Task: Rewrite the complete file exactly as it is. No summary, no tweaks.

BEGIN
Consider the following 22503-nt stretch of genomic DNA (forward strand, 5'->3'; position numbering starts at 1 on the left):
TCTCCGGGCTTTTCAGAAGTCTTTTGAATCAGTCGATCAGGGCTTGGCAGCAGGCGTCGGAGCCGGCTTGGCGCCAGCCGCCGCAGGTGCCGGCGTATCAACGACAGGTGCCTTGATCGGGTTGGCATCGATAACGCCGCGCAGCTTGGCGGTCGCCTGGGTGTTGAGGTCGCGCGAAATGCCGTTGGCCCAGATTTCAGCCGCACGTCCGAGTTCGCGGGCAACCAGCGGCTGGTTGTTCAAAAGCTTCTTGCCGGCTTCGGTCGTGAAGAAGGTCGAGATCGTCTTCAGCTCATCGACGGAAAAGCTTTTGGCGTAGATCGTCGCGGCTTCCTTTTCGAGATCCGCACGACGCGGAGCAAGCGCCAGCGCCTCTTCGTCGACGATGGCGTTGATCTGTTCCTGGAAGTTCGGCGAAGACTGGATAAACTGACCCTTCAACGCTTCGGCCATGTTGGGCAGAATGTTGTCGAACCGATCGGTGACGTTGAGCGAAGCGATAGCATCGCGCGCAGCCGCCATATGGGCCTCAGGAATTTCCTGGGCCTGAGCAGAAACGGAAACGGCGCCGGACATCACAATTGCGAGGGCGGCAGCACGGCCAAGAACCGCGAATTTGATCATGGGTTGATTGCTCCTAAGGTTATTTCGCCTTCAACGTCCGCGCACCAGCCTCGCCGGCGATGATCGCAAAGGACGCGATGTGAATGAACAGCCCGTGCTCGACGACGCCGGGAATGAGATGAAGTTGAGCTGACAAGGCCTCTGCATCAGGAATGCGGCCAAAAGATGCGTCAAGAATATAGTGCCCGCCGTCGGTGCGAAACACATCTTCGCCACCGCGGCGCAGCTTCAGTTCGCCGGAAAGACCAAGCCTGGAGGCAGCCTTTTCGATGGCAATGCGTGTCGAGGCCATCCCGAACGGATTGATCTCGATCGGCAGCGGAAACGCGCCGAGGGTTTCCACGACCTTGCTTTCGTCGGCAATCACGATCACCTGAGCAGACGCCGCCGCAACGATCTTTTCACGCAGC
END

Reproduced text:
Consider the following 22503-nt stretch of genomic DNA (forward strand, 5'->3'; position numbering starts at 1 on the left):
TCTCCGGGCTTTTCAGAAGTCTTTTGAATCAGTCGATCAGGGCTTGGCAGCAGGCGTCGGAGCCGGCTTGGCGCCAGCCGCCGCAGGTGCCGGCGTATCAACGACAGGTGCCTTGATCGGGTTGGCATCGATAACGCCGCGCAGCTTGGCGGTCGCCTGGGTGTTGAGGTCGCGCGAAATGCCGTTGGCCCAGATTTCAGCCGCACGTCCGAGTTCGCGGGCAACCAGCGGCTGGTTGTTCAAAAGCTTCTTGCCGGCTTCGGTCGTGAAGAAGGTCGAGATCGTCTTCAGCTCATCGACGGAAAAGCTTTTGGCGTAGATCGTCGCGGCTTCCTTTTCGAGATCCGCACGACGCGGAGCAAGCGCCAGCGCCTCTTCGTCGACGATGGCGTTGATCTGTTCCTGGAAGTTCGGCGAAGACTGGATAAACTGACCCTTCAACGCTTCGGCCATGTTGGGCAGAATGTTGTCGAACCGATCGGTGACGTTGAGCGAAGCGATAGCATCGCGCGCAGCCGCCATATGGGCCTCAGGAATTTCCTGGGCCTGAGCAGAAACGGAAACGGCGCCGGACATCACAATTGCGAGGGCGGCAGCACGGCCAAGAACCGCGAATTTGATCATGGGTTGATTGCTCCTAAGGTTATTTCGCCTTCAACGTCCGCGCACCAGCCTCGCCGGCGATGATCGCAAAGGACGCGATGTGAATGAACAGCCCGTGCTCGACGACGCCGGGAATGAGATGAAGTTGAGCTGACAAGGCCTCTGCATCAGGAATGCGGCCAAAAGATGCGTCAAGAATATAGTGCCCGCCGTCGGTGCGAAACACATCTTCGCCACCGCGGCGCAGCTTCAGTTCGCCGGAAAGACCAAGCCTGGAGGCAGCCTTTTCGATGGCAATGCGTGTCGAGGCCATCCCGAACGGATTGATCTCGATCGGCAGCGGAAACGCGCCGAGGGTTTCCACGACCTTGCTTTCGTCGGCAATCACGATCACCTGAGCAGACGCCGCCGCAACGATCTTTTCACGCAGC